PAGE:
Delhi Confidential: An invite too late

The national committee for overseeing the commemoration of the birth anniversary was set up when Singh was the Prime Minister.

By: Express News Service | New Delhi | Published: November 15, 2014 2:48:38 am

As the BJP government launched the year-long celebration of Jawaharlal Nehru’s 125th birth anniversary Friday, the absence of one person at the official launch function was noticed. Former Prime Minister Manmohan Singh was not there. He was not invited. The national committee for overseeing the commemoration of the birth anniversary was set up when Singh was the Prime Minister. And he was its first chairman. So is it a tit for tat move by the BJP government. The Congress’s decision to not invite Prime Minister Narendra Modi to an international conference it is organising to mark the anniversary had triggered a controversy with the BJP slamming the Congress. Although the government did not invite Singh, he did get an invite at the last minute from the director of the Nehru Memorial Museum and Library where the function was held. The NMML director rang up Singh’s office late Thursday evening, perhaps to remind his office of the event. When he got to know Singh has not been invited, he sent across an invite but by then the former PM’s schedule for Friday had been finalised.

Vying for Vatican

The composition of the official Indian delegation to the Vatican seems to have upset MPs from the Catholic community. The government has chosen a three-member delegation led by deputy chairman of the Rajya Sabha, P J Kurien, to attend the canonisation ceremony of Kuriakose Elias Chavara and Euphrasia Eluvathingal in Vatican on November 23. The other members of the delegation are BJP MP Neiphiu Rio and TDP leader P Ravindra Babu. It is learnt that MPs from Kerala are miffed because they feel the delegation does not represent Catholics. Although Kurien is from Kerala, he does not belong to a community that has allegiance to the Pope. Incidentally, MPs from areas where the two saint-designates come from were not included in the delegation despite being Catholics.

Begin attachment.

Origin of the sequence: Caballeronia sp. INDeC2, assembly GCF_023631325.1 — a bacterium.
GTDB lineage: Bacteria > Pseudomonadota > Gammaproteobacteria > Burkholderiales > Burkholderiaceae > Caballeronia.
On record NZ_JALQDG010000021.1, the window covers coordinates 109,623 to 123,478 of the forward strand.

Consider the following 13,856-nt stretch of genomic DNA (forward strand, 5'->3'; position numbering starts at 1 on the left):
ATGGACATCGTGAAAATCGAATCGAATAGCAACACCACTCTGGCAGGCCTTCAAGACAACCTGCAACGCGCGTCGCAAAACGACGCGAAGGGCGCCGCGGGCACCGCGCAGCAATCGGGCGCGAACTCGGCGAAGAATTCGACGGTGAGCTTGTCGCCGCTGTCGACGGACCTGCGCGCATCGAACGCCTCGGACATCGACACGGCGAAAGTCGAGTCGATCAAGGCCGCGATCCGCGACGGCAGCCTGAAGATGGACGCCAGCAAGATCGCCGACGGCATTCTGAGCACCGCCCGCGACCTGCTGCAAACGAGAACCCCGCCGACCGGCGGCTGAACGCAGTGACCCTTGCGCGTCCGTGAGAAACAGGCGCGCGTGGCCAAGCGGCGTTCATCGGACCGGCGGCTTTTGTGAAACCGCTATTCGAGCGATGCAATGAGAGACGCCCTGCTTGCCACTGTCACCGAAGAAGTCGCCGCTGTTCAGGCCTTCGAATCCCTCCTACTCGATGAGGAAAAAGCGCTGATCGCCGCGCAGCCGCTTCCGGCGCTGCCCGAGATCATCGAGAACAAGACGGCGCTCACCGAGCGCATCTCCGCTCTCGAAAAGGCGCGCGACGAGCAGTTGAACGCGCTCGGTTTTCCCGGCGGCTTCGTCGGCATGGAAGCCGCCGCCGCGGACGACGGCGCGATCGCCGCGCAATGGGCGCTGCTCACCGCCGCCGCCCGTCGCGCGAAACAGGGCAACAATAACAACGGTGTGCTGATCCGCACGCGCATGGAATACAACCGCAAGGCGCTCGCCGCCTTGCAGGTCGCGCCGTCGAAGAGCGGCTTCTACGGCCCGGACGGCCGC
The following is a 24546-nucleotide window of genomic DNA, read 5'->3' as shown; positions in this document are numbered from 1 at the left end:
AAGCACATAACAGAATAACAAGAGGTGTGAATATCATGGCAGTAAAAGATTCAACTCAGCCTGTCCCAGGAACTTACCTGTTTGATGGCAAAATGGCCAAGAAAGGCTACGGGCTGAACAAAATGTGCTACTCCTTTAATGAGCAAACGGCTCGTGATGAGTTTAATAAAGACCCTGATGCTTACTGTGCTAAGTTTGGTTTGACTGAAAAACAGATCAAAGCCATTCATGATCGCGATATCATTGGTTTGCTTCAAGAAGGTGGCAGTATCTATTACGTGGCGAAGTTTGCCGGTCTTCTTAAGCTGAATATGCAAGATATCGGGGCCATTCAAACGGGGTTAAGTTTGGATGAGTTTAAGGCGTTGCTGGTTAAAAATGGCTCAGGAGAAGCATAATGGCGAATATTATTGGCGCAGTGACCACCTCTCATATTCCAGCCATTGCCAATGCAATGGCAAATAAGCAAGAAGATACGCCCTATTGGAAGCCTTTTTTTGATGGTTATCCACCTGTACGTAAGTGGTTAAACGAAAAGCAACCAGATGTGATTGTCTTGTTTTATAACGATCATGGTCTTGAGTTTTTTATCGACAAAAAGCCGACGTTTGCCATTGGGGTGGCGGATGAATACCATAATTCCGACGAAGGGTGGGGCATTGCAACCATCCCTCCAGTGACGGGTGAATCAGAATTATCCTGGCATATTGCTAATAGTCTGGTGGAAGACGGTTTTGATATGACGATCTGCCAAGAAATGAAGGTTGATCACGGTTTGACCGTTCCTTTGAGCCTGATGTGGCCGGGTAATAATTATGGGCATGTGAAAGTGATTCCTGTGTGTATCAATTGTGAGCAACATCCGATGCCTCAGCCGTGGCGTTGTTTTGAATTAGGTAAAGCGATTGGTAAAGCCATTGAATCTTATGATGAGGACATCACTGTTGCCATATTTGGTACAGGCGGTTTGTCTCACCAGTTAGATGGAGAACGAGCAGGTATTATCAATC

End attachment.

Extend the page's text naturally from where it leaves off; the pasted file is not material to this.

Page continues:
Raising the stakes

The Uttarakhand Congress unit’s refusal to nominate Ghulam Nabi Azad to the Rajya Sabha seems to have pleased a section of party leaders in Delhi. Azad, whose Rajya Sabha term comes to an end in February, was desperate to get re-elected from Uttarakhand in the recently concluded election. But the state leadership refused to give away the single seat to an ‘outsider’. Now, for Azad to be in Parliament and retain his Leader of Opposition post in the Upper House, he has to ensure that the Congress gets adequate number of seats in the Jammu and Kashmir elections so that he can be elected from the state. Party leaders hope Azad and his loyalists will now work extra hard because of the personal stakes involved. Moreover, with relations between the Congress and the National Conference already strained, the possibility of NC supporting Azad’s Rajya Sabha bid, like it had done almost two decades ago, seems bleak.

Taken by surprise

The Archaeological Survey of India had a surprise visitor Monday. A meeting of tourism secretaries of state governments was on when Mahesh Sharma, Minister of State for Tourism, walked in. Sharma, who had become a minister only the previous day, had not even taken charge when he decided to visit the ASI, which is why many people were caught off guard. Sharma had an informal interaction with officials before driving back to the ministry to assume charge.

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